WARDAK PROVINCE, Afghanistan – U.S. Army Sgt. Miguel Thomas, left, a native of Orlando, Fla., and a member of 4-3 Brigade Special Troops Battalion, 4th Infantry Brigade Combat Team, 3rd Infantry Division, and an interpreter speak with a farmer in Wardak Province, Afghanistan, June 6, 2013, to help foster relationships with Afghan citizens, who are targeted by enemies of Afghanistan. (U.S. Army National Guard photo by Sgt. Julieanne Morse, 129th Mobile Public Affairs Detachment/RELEASED)

WARDAK PROVINCE, Afghanistan – U.S. Army Sgt. Miguel Thomas, left, a native of Orlando, Fla., and a member of 4-3 Brigade Special Troops Battalion, 4th Infantry Brigade Combat Team, 3rd Infantry Division, and an interpreter speak with a farmer in Wardak Province, Afghanistan, June 6, 2013, to help foster relationships with Afghan citizens, who are targeted by enemies of Afghanistan. (U.S. Army National Guard photo by Sgt. Julieanne Morse, 129th Mobile Public Affairs Detachment/RELEASED)

When I was here in 2008, the Afghan Army was just five years old and still coming together as an organization.  The Afghan Army participated with Coalition Forces using individual Soldiers or small teams to learn the basics of combat patrolling. Today, two Army Corps, comprising over 36,000 soldiers, are in the lead for security in their areas.  They conduct deliberate, intelligence-driven operations, with Coalition Forces providing only minimal support in extreme circumstances.

While previous initiatives primarily focused on growing the size of the Afghan Security Forces, our focus now is improving the quality and capability of the force; developing the right balance of seniority, skills, and specializations that are vital to their long term sustainability and success. To put it plainly, the Afghans know how to fight. We don’t have to teach them that. What we are doing now is helping them become a more professional force.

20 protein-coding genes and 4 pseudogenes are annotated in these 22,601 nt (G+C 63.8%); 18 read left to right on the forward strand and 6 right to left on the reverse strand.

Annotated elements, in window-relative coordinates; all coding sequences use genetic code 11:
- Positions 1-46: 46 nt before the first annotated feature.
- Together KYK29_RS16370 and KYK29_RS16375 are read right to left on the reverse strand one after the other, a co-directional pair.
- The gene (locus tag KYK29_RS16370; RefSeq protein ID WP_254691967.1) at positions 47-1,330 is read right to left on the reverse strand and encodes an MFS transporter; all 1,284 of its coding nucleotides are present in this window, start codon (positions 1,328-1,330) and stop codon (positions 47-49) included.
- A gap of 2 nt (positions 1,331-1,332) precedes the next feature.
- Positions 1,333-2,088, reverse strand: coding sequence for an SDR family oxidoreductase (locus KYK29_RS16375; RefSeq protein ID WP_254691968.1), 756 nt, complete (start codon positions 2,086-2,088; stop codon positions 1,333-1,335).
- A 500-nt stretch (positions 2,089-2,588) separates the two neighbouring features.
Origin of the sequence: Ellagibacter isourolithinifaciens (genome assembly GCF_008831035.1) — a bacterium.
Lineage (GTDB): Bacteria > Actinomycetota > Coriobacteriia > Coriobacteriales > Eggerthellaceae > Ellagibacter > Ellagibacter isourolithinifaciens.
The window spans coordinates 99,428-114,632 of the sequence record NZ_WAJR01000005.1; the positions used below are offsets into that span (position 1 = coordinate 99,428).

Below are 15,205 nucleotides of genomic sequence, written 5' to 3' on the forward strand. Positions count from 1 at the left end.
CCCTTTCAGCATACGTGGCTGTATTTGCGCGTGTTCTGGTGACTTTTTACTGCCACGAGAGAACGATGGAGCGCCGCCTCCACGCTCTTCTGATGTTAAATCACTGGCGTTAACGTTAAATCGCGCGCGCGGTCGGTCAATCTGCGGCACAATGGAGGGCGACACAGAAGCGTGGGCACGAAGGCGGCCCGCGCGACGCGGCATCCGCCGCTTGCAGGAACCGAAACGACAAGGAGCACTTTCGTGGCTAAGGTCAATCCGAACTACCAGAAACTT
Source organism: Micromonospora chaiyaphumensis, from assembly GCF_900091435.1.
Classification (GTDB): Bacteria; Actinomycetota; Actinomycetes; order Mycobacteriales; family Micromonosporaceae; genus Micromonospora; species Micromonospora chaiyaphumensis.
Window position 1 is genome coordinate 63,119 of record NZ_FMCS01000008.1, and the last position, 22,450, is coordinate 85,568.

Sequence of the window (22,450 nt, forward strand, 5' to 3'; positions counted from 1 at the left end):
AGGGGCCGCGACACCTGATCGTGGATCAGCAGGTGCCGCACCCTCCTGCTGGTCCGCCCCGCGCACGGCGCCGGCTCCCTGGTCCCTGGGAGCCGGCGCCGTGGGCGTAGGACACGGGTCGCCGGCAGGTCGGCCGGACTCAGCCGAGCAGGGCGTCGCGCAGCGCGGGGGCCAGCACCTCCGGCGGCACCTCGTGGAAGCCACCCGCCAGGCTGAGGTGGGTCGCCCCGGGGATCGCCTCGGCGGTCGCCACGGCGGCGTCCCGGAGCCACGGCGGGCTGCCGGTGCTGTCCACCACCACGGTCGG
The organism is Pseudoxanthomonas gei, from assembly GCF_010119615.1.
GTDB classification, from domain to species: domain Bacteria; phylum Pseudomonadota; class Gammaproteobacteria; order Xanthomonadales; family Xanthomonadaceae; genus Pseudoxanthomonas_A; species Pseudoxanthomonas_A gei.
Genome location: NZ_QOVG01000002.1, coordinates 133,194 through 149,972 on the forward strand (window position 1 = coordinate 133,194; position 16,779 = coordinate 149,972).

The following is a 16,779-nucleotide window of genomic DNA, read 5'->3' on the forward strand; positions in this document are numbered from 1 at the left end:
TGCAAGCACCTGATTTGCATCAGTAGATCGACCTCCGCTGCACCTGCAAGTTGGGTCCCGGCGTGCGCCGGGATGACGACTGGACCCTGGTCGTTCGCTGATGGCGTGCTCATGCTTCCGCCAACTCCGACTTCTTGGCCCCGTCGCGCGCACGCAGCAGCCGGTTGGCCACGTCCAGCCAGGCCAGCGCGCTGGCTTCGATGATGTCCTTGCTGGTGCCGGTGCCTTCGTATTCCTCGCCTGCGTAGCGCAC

Afghan Security Forces now lead most operations against the enemies of Afghanistan and carry out the majority of their own training.

During recent high profile attacks on the governor’s compound in Panjshir, the International Committee of the Red Cross office in Jalalabad, and the attack in Paktiya which killed 17 Afghan civilians, 10 of which were children walking home from school, the Afghan Security Forces responded quickly and aggressively with little or no coalition assistance.

Yet, the enemies of Afghanistan continue to wage war on the people at the expense of innocent women and children. The fact that they will ride a bomb-laden motorcycle into a group of children, killing 10, and that they would attack the International Committee of the Red Cross, shows that they have no consideration for innocent Afghans – or for an internationally respected organization dedicated to the protection of civilians.

Afghanistan’s enemies know they cannot defeat the Afghan Security Forces in a head-to-head fight.  They are keenly aware that they are increasingly losing the support of the local population. They seem to be displaying a level of desperation not previously seen as is evident by an increase in assassination attempts on government officials, spectacular attacks and a much greater level of indiscriminate killing than I’ve ever seen.

The transition to Afghan-led security, governance, and development remains on track. The Afghan people are ready for this transition.

In the near future, Afghanistan will enter Tranche 5, the fifth and final phase of transition which will result in Afghan security forces exerting full security responsibility across Afghanistan by the end of 2014.

With this change, the campaign progresses from one focused on coalition-led combat operations, to one which further enables the development of the Afghan Security Forces in key areas such as logistics, intelligence, medical evacuation, aviation and building critical institutional systems for their long-term benefit and self sustainment.

As our campaign has progressed and evolved, so too must our force posture and presence.  The forces required to advise and assist the Afghans are not the same as those required in past years. That said, redeployment is the natural outcome of successful transition. We are in the process of redeploying coalition vehicles, equipment and logistical supplies, and closing or transferring military bases to Afghan officials.

During our peak, in 2011, Regional Command-East once had 114 outposts and bases.  When we assumed responsibility on March 14, we had 58.  Today, we have only 30 bases and 14 assistance platforms still in operation.

For more than a decade, Afghanistan has benefited greatly through unprecedented international support and has gained a strong foundation on which to build a secure future, but it is ultimately for Afghans themselves to make that a sustainable success.

From where I stand, as commander of Combined Joint Task Force – 101 and Regional Command – East, I believe that this is not only possible, but it is happening.

See the article here – 

Regional Command – East, Afghanistan